STANDARDS

Clearing agents protest Kebs cargo import rule

Says importers forced to use consolidators

In Summary

•According to Kifwa, importers of goods such as mobile phones, bringing in mobile accessories, are forced to use a consolidator, failure to which Kebs refuses to inspect their goods.

•Kebs has however denied the allegations, saying it does not set rules on sources to import from.

Containers at the port of Mombasa./FILE
Containers at the port of Mombasa./FILE

Clearing agents are up in arms against a directive on the importation of mixed cargo, which requires them to use consolidators to bring the goods into the country.

The Kenya International Freight Forwarders Warehousing Association (Kifwa) yesterday said importers are being forced to use specific companies(consolidators), appointed by the Kenya Bureau of Standards (KEBS).

According to Kifwa, importers of goods such as mobile phones, bringing in mobile accessories, are forced to use a consolidator, failure to which Kebs refuses to inspect their goods.

Importers bringing into the country two to three different types of goods in the same container are forced to secure a single invoice, despite them making purchases at different suppliers.

Failure to which, they(importers) are denied Certificate of Conformity (CoC)- reference documents in Customs declaration in terms of quality, quantity and value of imported goods.

“Kebs is forcing importers to use their designated brokers to import such goods. This amounts to impunity,” Kifwa national chairman Roy Mwanthi said yesterday.

“This is bureaucratic and a big hindrance to trade because you might not find all your stuff from one supplier.  In such scenarios they advise you to use consolidators whom they have licensed to arrange for inspection and shipment of your goods which becomes too expensive to clients importing full load containers,” Mwanthi added.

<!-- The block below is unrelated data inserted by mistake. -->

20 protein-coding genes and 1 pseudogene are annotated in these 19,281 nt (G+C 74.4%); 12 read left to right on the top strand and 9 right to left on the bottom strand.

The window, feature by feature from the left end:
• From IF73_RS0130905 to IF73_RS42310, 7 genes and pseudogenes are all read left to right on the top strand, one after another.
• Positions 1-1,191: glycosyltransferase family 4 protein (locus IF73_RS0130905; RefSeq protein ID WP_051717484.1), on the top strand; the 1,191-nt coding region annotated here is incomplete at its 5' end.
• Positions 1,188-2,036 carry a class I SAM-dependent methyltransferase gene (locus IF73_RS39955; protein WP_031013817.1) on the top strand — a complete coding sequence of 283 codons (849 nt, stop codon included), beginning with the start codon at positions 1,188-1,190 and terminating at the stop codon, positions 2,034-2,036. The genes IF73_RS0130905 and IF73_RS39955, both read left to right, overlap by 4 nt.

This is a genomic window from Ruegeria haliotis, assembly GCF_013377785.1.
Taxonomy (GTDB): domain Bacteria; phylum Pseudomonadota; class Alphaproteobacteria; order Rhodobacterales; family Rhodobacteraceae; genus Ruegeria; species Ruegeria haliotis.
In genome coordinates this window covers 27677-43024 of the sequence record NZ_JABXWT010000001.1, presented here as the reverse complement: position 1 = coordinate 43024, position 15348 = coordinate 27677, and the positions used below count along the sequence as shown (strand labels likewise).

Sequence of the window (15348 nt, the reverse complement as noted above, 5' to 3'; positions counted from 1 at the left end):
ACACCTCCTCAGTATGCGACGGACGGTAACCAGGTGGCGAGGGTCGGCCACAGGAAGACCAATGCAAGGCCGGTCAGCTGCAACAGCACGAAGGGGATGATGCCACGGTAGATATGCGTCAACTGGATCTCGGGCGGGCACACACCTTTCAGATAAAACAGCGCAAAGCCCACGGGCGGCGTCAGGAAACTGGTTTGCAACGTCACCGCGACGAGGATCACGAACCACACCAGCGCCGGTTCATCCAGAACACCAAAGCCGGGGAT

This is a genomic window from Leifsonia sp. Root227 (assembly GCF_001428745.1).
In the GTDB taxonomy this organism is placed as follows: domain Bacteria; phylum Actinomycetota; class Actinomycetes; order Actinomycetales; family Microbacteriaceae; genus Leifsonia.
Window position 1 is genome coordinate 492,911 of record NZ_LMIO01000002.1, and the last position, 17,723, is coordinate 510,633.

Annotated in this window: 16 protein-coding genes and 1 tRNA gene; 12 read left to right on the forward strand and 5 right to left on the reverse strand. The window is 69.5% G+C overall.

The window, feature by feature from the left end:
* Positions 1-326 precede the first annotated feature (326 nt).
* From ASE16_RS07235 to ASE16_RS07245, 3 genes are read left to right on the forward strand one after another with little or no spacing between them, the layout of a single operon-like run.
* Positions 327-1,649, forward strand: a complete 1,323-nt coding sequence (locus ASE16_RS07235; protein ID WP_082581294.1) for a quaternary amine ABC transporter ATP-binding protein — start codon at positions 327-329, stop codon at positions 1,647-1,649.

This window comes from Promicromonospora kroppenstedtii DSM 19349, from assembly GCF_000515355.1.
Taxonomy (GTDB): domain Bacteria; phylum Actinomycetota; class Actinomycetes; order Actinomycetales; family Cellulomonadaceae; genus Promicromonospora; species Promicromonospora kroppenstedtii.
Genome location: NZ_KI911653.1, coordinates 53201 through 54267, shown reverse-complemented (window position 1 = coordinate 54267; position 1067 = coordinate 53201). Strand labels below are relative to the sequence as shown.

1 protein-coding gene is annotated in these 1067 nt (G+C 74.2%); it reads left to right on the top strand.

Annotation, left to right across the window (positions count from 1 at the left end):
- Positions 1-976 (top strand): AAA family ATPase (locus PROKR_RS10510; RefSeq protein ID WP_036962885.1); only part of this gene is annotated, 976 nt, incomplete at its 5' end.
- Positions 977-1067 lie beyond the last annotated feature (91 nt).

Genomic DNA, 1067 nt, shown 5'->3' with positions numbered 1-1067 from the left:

Mwanthi who spoke to the Star yesterday has since called on the Industrialization, Trade and Enterprise Development Cabinet Secretary Betty Maina to intervene.

“CS Betty Maina should help remove trade barriers that are negatively affecting  Kenyans,” Mwanthi said.

Kebs registered consolidators, as of last year, included Afrisali Air Cargo limited, Evergreen Logistics, Stellar Logistics Limited, African Salihiya cargo and clearance, Nurex cargo and clearings, Salama Cargo Kenya Limited and Nor Salama Cargo Limited.

Others are Golden Gate Cargo Services, Safariline Cargo, Seatel Investment, Eye Link Cargo Limited, Kesom Freight International, AKL International Limited, Trade Base Company, Rolling Cargo, Hopex General Trading, Huduma Carlid Limited, Meeriz Enterprises and Rainbow Cargo.

Kebs also had Salihiya Cargo and Shipping, Spec Sasa Logistics Limited and Tellam International Limited on its list.

“It is high time the government relaxes these retrogressive trade barriers that do not add value to our ailing economy.  It does not matter from how many suppliers one sources his or her goods from,  provided they conform to standards,” Mwanthi said.

A section of importers have been forced to import goods without pre-shipment inspection and carry out a local inspection upon arrival of the goods where they are charged a penalty of five per cent (5%) of cost insurance and freight value by Kebs, Kifwa said, noting this is expensive and time-wasting.

Kebs has however denied the allegations, saying it does not set rules on sources to import from.

“If they have an issue let them communicate to Kebs. However, there is no way we can force importers or anyone to the use of any specific person to bring their goods. That is the choice of the trader,” Kebs head of department (inspection)Amin Ahmed told the Star on phone.